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Dc load line

  1. Aug 18, 2014 #1
    while drawing the dc load line , , we take VCE = 0 and mark it as saturation point but but in saturation state VCE is very small but not zero..!! I actually want to make clear that whether its a fact or is it just an assumption to find out saturation point..??
    similarly for the cutoff point we take IC=0 !!..Please explain this thing!!

    Also , we define operating point as a point on the dc load line which represents VCE & Ic in ABSENCE OF SIGNAL... this thing I wanted to ask that what does it mean by having no signal..?? Does it mean no input..?? & why we are defininf it for no signal..??
     
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  3. Aug 18, 2014 #2

    Baluncore

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    Saturation, (of an NPN BJT), is defined as VCE <= VBE. It is not defined as VCE = 0
     
  4. Aug 18, 2014 #3
    yes I knw that..It was in the book ..while drawing the dc load line they taken as VCE=0..
     
  5. Aug 18, 2014 #4

    Baluncore

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    You misunderstand ?
     
  6. Aug 18, 2014 #5
    I am not getting what you are trying to say..!!
     
  7. Aug 18, 2014 #6

    Baluncore

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  8. Aug 18, 2014 #7
    ohk ..now can you please explain the rest part of my query..>>
     
  9. Aug 18, 2014 #8

    dlgoff

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    Setting VCE=0 gives you the graphical y-axis intercept and setting IC=0 gives you the graphical x-axis intercept for the load-line equation that follows by assuming IC≈IE.

    loadline3.gif

    image compliments of http://hyperphysics.phy-astr.gsu.edu/hbase/electronic/loadline.html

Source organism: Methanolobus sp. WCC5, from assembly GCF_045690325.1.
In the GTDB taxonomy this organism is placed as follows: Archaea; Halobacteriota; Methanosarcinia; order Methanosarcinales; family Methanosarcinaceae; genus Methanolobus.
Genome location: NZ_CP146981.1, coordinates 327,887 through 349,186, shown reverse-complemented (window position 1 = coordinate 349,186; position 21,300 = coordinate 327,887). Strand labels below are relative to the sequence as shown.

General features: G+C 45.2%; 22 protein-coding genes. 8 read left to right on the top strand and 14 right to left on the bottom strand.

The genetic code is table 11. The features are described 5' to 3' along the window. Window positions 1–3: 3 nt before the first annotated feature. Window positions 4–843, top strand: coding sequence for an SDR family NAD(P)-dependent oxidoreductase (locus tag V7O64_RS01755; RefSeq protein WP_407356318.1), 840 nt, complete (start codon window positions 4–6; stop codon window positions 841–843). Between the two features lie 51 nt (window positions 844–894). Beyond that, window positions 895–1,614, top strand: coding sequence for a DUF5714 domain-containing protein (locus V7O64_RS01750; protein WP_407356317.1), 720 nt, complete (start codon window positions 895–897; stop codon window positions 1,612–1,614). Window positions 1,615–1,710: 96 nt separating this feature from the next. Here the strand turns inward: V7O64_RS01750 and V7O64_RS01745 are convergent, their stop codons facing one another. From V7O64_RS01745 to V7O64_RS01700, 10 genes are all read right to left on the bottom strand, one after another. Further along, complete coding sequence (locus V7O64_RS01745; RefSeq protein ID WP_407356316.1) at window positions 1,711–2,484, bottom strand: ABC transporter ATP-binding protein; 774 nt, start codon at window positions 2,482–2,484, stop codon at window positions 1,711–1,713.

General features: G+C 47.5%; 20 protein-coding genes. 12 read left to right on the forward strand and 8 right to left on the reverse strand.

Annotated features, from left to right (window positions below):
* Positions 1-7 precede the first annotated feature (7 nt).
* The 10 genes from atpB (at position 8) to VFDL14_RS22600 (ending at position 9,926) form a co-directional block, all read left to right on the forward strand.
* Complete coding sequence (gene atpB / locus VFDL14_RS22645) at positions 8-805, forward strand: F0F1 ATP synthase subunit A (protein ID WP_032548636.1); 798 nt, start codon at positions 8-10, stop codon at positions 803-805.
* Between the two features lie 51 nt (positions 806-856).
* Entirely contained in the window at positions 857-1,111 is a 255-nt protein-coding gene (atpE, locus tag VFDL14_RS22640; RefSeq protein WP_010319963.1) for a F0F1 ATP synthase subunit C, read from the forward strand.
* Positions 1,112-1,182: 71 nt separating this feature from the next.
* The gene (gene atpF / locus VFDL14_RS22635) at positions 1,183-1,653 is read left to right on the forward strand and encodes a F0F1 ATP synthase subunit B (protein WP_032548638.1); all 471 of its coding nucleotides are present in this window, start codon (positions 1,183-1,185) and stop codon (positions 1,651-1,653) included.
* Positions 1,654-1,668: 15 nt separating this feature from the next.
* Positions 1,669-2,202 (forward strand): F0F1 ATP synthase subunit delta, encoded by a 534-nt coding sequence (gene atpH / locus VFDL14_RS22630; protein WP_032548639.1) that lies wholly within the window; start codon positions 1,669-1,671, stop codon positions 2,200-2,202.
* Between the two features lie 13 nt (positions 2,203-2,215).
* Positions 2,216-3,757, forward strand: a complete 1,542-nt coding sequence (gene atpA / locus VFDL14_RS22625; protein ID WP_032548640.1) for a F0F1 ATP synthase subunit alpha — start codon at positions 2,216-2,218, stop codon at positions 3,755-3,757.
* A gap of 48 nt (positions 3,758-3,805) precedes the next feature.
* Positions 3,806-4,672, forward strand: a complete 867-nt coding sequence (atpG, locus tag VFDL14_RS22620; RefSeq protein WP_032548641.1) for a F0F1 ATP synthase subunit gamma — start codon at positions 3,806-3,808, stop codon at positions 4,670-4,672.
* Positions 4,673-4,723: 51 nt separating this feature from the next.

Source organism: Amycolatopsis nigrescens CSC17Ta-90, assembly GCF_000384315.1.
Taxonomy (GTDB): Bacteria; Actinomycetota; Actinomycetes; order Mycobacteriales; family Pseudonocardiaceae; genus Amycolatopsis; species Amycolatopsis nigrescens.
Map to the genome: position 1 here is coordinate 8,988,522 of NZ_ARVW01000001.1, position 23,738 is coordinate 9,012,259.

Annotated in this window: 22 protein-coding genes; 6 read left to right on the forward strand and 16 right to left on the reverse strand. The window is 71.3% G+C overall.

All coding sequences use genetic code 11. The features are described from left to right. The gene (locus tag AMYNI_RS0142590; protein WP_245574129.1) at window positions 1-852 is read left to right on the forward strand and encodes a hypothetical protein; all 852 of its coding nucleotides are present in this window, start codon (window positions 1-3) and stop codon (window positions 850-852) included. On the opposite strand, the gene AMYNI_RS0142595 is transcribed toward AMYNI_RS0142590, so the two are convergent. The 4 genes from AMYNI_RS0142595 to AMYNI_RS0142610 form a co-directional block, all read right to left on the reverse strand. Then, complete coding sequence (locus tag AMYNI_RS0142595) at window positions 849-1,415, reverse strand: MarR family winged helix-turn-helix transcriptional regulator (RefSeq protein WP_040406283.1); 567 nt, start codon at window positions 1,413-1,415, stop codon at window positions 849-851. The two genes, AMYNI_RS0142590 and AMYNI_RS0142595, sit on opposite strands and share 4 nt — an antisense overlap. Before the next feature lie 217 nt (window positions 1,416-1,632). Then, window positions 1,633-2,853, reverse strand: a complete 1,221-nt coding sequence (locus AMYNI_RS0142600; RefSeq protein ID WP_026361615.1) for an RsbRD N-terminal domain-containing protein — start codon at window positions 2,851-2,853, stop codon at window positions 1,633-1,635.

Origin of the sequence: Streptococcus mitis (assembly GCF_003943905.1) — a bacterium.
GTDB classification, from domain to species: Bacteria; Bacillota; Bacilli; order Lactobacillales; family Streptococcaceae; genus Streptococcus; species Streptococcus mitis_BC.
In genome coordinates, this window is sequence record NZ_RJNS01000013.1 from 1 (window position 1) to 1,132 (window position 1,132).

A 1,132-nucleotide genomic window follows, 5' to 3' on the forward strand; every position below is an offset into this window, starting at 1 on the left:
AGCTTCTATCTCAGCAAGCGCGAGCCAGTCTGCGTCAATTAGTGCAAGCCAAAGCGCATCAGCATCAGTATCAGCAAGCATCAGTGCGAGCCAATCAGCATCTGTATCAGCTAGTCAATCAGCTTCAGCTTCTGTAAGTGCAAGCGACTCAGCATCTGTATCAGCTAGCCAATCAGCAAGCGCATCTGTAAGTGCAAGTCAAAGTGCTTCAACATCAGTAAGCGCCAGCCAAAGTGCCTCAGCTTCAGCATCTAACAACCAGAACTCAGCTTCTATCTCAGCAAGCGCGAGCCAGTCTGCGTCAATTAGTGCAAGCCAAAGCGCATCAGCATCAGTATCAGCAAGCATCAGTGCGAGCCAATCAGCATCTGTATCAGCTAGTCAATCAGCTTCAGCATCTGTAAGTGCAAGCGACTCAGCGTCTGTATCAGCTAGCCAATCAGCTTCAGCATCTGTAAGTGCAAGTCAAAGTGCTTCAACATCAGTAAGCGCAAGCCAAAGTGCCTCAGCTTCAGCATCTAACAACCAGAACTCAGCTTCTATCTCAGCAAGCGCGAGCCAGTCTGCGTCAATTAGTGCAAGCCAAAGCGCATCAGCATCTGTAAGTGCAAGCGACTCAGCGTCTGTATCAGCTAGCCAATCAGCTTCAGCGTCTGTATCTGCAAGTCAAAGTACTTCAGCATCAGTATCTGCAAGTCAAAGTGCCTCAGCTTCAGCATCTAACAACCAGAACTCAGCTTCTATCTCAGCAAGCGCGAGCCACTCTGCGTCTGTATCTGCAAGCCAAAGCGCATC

All of this comes from an Ideal transistor model
     
  10. Aug 18, 2014 #9
    Can you please explain this thing too..??
     
  11. Aug 18, 2014 #10

    Baluncore

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    The operating point is the point on the load line that represents the DC bias of the system without a signal.

    A signal causes the VCE and IC point to move along the load line, on both sides of the operating point, in proportion to the signal.
     
  12. Aug 19, 2014 #11

    NascentOxygen

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    Although we construct the load-line so it crosses the entire quadrant on the graph, this does not mean we can cause the transistor to operate at any or every point on that load-line. We can't. As you pointed out, we can't get VCE right to 0 V. But all of the points we can cause the transistor to operate at do lie on that line.

    If you were to apply a tiny AC signal by itself to the base of a transistor nothing much will happen. Unless the base voltage reaches 0.5V or so, no base current can flow. As most signals we'd like to amplify do not reach anywhere near 0.5V, it would seem we are stymied. To overcome this obstacle, we can use DC to hold the transistor in some prearranged condition where base voltage exceeds 0.5V and collector current is already flowing without the AC signal. We then add our tiny signal voltage to this DC and send that combination to the base. The transistor amplifies this combination, then we (usually) use a capacitor at the collector to separate the AC from the DC, and this output AC component represents an amplified version of our input AC signal.
     
  13. Aug 19, 2014 #12
    but the operating point is being defined particularly for no-signal..!! see I want to clear some points..!!

    firstly , we are using the load line to decide the conditions at which we operate the transistor ..right..??
    and preferably , the operating point should lie in the middle of the transistor..
    secondly , giving a signal means we are applying voltage.right..?? then , its obvious... we have to give some input to the transistor , then it'll work ..then why a no signal..??
     
  14. Aug 19, 2014 #13

    NascentOxygen

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    Base current is always the sum of some AC and some DC.

    "no signal" conditions mean no AC but plenty of DC current going into the base. This is the condition where you set up the circuit before applying the tiny AC signal.
     
  15. Aug 19, 2014 #14
    so you mean to say , before applying any ac signal to the signal , we first supply dc , and decide a particular value of current and junction voltage of operation..then at those conditions we then supply the ac signal??
     
  16. Aug 19, 2014 #15

    NascentOxygen

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    Yes. It's called biasing the transistor. We carefully bias the transistor with DC to operate at a point where amplification will be linear when we add in some AC.
     
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